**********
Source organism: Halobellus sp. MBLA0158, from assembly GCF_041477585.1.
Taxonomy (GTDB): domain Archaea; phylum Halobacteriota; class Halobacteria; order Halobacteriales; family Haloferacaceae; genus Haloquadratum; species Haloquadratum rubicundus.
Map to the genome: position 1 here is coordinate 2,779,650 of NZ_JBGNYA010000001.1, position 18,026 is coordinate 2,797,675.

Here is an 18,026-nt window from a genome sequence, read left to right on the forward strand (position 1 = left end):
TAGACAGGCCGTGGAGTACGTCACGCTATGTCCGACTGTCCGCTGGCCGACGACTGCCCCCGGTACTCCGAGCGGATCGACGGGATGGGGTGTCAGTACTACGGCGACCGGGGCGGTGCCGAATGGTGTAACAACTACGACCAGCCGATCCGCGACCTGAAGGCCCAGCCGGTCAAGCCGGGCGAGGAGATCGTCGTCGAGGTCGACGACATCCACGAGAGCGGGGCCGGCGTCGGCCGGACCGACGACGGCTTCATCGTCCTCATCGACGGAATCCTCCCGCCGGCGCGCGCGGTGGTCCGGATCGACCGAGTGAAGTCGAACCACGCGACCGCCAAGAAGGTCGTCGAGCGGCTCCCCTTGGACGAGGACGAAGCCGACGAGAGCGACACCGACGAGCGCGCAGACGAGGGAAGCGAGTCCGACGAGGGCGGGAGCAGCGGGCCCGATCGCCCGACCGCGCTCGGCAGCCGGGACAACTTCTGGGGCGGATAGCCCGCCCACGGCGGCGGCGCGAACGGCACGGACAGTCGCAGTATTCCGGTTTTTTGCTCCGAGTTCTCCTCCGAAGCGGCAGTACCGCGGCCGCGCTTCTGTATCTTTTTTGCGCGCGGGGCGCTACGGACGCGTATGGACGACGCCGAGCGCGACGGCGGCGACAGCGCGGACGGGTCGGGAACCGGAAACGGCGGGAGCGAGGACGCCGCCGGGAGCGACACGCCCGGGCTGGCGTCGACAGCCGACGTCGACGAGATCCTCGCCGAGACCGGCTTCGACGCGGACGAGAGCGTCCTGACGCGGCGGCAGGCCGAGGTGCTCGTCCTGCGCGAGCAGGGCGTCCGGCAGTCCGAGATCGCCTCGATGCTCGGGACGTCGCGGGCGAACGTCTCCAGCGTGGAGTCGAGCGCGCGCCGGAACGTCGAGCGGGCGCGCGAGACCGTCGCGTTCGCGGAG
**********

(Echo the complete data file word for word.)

Source organism: Halobellus sp. MBLA0158, from assembly GCF_041477585.1.
Taxonomy (GTDB): domain Archaea; phylum Halobacteriota; class Halobacteria; order Halobacteriales; family Haloferacaceae; genus Haloquadratum; species Haloquadratum rubicundus.
Map to the genome: position 1 here is coordinate 2,779,650 of NZ_JBGNYA010000001.1, position 18,026 is coordinate 2,797,675.

Here is an 18,026-nt window from a genome sequence, read left to right on the forward strand (position 1 = left end):
TAGACAGGCCGTGGAGTACGTCACGCTATGTCCGACTGTCCGCTGGCCGACGACTGCCCCCGGTACTCCGAGCGGATCGACGGGATGGGGTGTCAGTACTACGGCGACCGGGGCGGTGCCGAATGGTGTAACAACTACGACCAGCCGATCCGCGACCTGAAGGCCCAGCCGGTCAAGCCGGGCGAGGAGATCGTCGTCGAGGTCGACGACATCCACGAGAGCGGGGCCGGCGTCGGCCGGACCGACGACGGCTTCATCGTCCTCATCGACGGAATCCTCCCGCCGGCGCGCGCGGTGGTCCGGATCGACCGAGTGAAGTCGAACCACGCGACCGCCAAGAAGGTCGTCGAGCGGCTCCCCTTGGACGAGGACGAAGCCGACGAGAGCGACACCGACGAGCGCGCAGACGAGGGAAGCGAGTCCGACGAGGGCGGGAGCAGCGGGCCCGATCGCCCGACCGCGCTCGGCAGCCGGGACAACTTCTGGGGCGGATAGCCCGCCCACGGCGGCGGCGCGAACGGCACGGACAGTCGCAGTATTCCGGTTTTTTGCTCCGAGTTCTCCTCCGAAGCGGCAGTACCGCGGCCGCGCTTCTGTATCTTTTTTGCGCGCGGGGCGCTACGGACGCGTATGGACGACGCCGAGCGCGACGGCGGCGACAGCGCGGACGGGTCGGGAACCGGAAACGGCGGGAGCGAGGACGCCGCCGGGAGCGACACGCCCGGGCTGGCGTCGACAGCCGACGTCGACGAGATCCTCGCCGAGACCGGCTTCGACGCGGACGAGAGCGTCCTGACGCGGCGGCAGGCCGAGGTGCTCGTCCTGCGCGAGCAGGGCGTCCGGCAGTCCGAGATCGCCTCGATGCTCGGGACGTCGCGGGCGAACGTCTCCAGCGTGGAGTCGAGCGCGCGCCGGAACGTCGAGCGGGCGCGCGAGACCGTCGCGTTCGCGGAG